The pursuit of knowledge

If you are lucky enough to have the opportunity to study something you really like, then you could enjoy your next four years as an undergraduate. But if you are like me and you want to study a lot of different things, you have to settle for one thing and then spend the next four years biting your lip in frustration as you listen to your friends recount their interesting courses. Sometimes, you might just need a "quick fix" - an opportunity to step into another world of studies while simultaneously experiencing life outside the classroom. For me, the quick fix came from visiting the AGO, just this past week. The Art Gallery of Ontario is an amazing gallery located close to campus - at Dundas and Beverly - which features work from the Group of Seven (three of whom used to paint sets for U of T's Hart House Theatre) and several other prominent artists. I had the pleasure of viewing the King Tut exhibit, which documents the short life but interesting of King Tutankhamun through exhibits, including statues, pictures, videos and an audio guide. All of a sudden, I was taken on a journey to a land and time so unfamiliar to my own, with the chance to explore and learn about the treasures of the past. Visiting the AGO made me think about U of T and made me wonder if we have something related to Egyptian studies. A little research resulted in the delightful discovery we have a Department of Near and Middle Eastern Civilizations, which offers courses in Islamic Studies, Arabic, archeology, biblical Hebrew and much, much more! Suddenly the opportunity to learn more about the world can develop right from taking an elective course. The Royal Ontairo Museum is another great place that might interest students who are looking to learn about the world. Featuring galleries on world culture, natural history and even hands-on galleries, the ROM is the perfect "quick fix." It's located right on Bloor Street, and best of all - post secondary students get in free on Tuesdays! This month features exhibitions on Black History Month! Many of the galleries at the ROM can be considered like mini-courses at U of T. The Gallery of Birds at the ROM "features hundreds of birds in flight, pull-out drawers containing eggs, feathers, footprints and nests. Mini-dioramas focus on extinct birds and how environmental changes and habitat destruction have put other species in danger." If you like the exhibit and want some hands on experience, take the Field Ornithology course* under the Ecology & Evolutionary Biology Department. The course "lectures on the biology of birds with daily field work emphasizing field identification, field research methodologies, habitat relationships" and more. A bit of culture in a student's life is always good. We spend so much time reading, it would be nice sit back and listen to some music. There is a gallery right downtown for music - the Music Gallery - which has wonderful concerts, featuring different artists 7-10 times a month. Perhaps you'd like to hear a concert and support your fellow U of T students at the same time! The U of T Faculty of Music holds events all year long which feature student recitals! No matter what you study, you shouldn't feel confined in your academic interests. You can explore Toronto and check out the numerous galleries around our campus or you can look right around our very campus and enjoy elective courses as well as art galleries at U of T. Cheers to life learning! - Fariya *ornithology - the study of birds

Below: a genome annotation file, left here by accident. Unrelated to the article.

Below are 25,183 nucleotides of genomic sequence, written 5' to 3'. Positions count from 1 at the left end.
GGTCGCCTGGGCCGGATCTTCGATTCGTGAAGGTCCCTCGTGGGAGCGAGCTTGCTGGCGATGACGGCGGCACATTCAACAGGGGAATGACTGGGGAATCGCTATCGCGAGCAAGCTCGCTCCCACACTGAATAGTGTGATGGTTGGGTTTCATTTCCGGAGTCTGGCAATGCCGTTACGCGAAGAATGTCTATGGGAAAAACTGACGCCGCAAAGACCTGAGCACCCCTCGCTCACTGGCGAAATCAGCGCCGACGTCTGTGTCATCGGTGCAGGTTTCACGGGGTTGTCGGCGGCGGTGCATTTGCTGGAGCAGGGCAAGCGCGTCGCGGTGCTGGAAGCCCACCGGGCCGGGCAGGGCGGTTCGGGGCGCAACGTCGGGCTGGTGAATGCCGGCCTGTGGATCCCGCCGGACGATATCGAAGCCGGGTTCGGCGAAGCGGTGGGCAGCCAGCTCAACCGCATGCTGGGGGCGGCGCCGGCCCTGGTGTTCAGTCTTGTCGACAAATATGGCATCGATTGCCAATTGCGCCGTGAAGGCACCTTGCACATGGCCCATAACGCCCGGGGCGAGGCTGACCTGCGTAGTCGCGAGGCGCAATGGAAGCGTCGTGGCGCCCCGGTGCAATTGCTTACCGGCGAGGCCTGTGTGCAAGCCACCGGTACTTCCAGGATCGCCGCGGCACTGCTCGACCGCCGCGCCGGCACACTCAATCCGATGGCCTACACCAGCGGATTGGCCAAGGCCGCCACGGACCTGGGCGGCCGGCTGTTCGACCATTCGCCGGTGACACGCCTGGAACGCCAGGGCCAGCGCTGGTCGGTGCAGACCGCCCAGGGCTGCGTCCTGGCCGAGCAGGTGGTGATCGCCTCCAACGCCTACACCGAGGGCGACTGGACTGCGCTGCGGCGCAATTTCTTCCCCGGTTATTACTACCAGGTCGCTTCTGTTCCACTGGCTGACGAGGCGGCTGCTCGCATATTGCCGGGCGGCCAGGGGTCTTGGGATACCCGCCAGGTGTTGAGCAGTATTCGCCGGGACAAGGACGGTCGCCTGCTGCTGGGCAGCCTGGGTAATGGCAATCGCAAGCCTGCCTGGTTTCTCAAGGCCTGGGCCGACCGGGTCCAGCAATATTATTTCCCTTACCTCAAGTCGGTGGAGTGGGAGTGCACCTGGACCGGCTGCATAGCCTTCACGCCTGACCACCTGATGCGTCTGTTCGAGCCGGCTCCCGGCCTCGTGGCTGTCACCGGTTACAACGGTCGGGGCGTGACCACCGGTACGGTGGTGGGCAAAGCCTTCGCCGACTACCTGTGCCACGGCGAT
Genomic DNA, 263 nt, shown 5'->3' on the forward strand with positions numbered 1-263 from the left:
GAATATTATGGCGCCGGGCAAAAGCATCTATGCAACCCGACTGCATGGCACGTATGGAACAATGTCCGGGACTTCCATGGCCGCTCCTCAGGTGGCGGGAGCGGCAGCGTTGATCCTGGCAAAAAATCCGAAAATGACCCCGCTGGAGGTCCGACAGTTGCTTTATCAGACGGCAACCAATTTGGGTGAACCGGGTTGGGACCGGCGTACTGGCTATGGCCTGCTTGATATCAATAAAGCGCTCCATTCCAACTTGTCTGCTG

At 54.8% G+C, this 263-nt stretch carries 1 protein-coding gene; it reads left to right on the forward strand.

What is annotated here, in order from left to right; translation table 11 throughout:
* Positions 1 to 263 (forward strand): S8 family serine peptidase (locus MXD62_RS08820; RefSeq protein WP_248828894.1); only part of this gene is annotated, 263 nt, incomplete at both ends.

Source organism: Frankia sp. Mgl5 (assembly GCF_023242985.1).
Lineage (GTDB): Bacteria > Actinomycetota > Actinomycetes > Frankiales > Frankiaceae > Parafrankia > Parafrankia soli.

2 comments on “The pursuit of knowledge

  1. The museums are definitely a great place to learn! I’m an Anthro major so you can see why I’m obsessed! I went to see the King Tut exhibit too and absolutely loved it! I still remember the reactions on people’s faces when I yelled OMG! That’s Akhenaten! Haha, they must have thought I was crazy or something. Too bad King Tut’s sarcophagus wasn’t here!

  2. Hey Meimei!

    First of all, thanks for your fabulous comments. I see you have become an avid UpbeaT reader, and I wanted to say we always appreciate the time you take to write a comment.

    I loved the King Tut exhibit – I wish we had stuff like that in University! I was yelling a lot too – I got into a big discussion with some elderly women about the exhibit pieces and I had a blast – in a museum! Woo! 🙂

    – Fariya

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